5 Great Websites Christian Writers Should Visit

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These websites are not in any particular order. They deal with a wide range of topics. Visit them to get inspiration for your personal walk with Christ and to expand your writing vision.

Intercessors for America (IFA)

This site is a perfect example of how technology can be harnessed to unite and encourage Christians. The home page offers “Headline Prayer” that deal with current events.  There is a prayer you can pray or voice your own. Click if you prayed for the issue, and you can see the number of others who also prayed for that concern.

There are ways to pray with others, and that is a real plus. One problem for me is that so many of the prayer requests are for American social or political issues. Of course, the site is Intercessors for America, and that’s understood. Still, many issues require prayer beyond current political events.

But they have implemented ways for people to pray for a street or district. There is also an interactive prayer map.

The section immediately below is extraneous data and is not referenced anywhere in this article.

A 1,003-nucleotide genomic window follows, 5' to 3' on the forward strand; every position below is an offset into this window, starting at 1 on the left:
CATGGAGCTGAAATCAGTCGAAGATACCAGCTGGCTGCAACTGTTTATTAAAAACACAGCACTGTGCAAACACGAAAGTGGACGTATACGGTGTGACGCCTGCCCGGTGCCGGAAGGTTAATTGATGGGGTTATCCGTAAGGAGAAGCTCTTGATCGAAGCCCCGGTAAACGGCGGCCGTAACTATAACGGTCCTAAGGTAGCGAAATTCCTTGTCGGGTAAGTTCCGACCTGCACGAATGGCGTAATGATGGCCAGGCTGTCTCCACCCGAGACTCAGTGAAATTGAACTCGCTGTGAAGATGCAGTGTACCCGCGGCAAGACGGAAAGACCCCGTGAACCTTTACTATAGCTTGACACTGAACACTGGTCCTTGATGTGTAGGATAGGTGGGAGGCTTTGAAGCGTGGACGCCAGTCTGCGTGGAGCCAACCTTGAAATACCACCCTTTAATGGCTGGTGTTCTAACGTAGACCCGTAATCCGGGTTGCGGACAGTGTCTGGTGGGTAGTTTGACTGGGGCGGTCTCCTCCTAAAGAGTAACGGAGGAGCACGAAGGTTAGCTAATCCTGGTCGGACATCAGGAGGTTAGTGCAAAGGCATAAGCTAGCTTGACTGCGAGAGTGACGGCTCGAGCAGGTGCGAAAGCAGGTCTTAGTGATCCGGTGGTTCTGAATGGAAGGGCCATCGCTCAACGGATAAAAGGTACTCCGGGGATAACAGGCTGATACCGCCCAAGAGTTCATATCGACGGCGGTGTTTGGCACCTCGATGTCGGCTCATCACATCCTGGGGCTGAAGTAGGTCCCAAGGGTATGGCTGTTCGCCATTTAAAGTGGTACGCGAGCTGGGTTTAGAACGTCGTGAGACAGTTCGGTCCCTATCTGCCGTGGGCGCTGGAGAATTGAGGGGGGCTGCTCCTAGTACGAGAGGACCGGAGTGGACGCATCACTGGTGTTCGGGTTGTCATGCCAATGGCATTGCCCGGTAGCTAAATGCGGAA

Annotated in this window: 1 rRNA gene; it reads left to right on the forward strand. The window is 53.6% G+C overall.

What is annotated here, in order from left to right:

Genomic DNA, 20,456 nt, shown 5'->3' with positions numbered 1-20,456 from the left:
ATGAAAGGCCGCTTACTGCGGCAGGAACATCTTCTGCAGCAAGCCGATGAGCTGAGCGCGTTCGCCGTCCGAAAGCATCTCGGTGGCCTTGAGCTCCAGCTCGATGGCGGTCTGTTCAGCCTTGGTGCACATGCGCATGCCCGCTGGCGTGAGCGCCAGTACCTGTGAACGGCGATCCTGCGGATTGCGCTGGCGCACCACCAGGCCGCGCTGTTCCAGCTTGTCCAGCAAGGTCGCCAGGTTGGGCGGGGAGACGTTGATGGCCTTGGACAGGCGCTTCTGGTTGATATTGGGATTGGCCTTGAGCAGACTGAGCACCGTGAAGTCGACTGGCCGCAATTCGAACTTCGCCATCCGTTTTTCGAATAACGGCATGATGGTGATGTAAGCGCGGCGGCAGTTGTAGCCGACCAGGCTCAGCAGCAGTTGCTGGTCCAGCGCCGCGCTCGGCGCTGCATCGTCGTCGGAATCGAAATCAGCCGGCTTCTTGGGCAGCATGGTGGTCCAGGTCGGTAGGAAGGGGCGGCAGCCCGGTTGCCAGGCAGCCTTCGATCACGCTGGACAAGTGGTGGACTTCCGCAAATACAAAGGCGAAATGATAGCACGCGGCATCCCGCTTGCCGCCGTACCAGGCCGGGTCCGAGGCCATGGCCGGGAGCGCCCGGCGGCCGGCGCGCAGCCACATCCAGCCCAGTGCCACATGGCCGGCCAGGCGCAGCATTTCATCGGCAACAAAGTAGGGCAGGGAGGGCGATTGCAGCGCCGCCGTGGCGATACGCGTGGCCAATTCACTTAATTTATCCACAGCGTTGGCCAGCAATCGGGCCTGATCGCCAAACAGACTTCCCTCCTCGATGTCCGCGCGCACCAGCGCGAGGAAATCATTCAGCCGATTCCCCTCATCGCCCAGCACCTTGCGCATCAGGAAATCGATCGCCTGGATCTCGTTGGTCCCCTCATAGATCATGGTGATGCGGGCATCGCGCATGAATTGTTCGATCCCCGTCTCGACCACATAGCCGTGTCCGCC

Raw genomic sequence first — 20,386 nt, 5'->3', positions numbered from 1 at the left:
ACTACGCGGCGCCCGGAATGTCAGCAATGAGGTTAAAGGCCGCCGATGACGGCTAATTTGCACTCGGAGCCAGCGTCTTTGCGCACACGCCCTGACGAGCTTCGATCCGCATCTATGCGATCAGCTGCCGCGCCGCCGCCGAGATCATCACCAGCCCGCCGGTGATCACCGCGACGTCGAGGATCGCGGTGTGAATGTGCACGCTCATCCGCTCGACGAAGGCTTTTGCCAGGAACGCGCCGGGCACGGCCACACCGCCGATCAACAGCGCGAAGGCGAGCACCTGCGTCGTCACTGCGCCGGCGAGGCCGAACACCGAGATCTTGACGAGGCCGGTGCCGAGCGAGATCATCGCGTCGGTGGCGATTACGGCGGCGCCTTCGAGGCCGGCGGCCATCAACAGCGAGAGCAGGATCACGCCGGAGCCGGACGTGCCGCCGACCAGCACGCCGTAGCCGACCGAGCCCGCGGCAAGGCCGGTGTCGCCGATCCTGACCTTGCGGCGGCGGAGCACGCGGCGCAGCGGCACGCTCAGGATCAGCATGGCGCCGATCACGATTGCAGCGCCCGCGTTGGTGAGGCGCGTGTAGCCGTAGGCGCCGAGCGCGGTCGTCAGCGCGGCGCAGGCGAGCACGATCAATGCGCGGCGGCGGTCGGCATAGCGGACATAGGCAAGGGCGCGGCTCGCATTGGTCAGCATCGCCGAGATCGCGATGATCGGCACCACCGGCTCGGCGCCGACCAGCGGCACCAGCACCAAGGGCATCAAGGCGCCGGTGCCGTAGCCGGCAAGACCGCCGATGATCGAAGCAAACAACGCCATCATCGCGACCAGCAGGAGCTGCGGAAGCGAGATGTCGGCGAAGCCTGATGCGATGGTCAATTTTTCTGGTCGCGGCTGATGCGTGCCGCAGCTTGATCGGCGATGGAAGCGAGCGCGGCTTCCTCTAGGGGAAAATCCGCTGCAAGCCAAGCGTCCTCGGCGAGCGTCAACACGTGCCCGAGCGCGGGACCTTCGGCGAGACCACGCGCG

To their credit, IFA offers many Prayer Guides, including praying over children, God’s provision, and many other prayer topics.

Equipping Godly Women

Not only a website but a podcast (and a YouTube edition) by a Brittany, who describes herself as “the voice behind Equipping Godly Women.”  Even with all the mystery, the site offers lots of practical Bible-based information for Christian women who want to grow in faith.

Brittany focuses on faith, marriage, and parenting. In addition, she shares what she is currently reading (she has authored three books under the nom de plume Brittany Ann), and seasonal resources that many women will love.

The strength of this site is that Brittany collaborates with other Christian moms, and the practical information they provide has depth and practicality.

Look for free resources Brittany offers. There are about a dozen helpful printables.

Got Questions?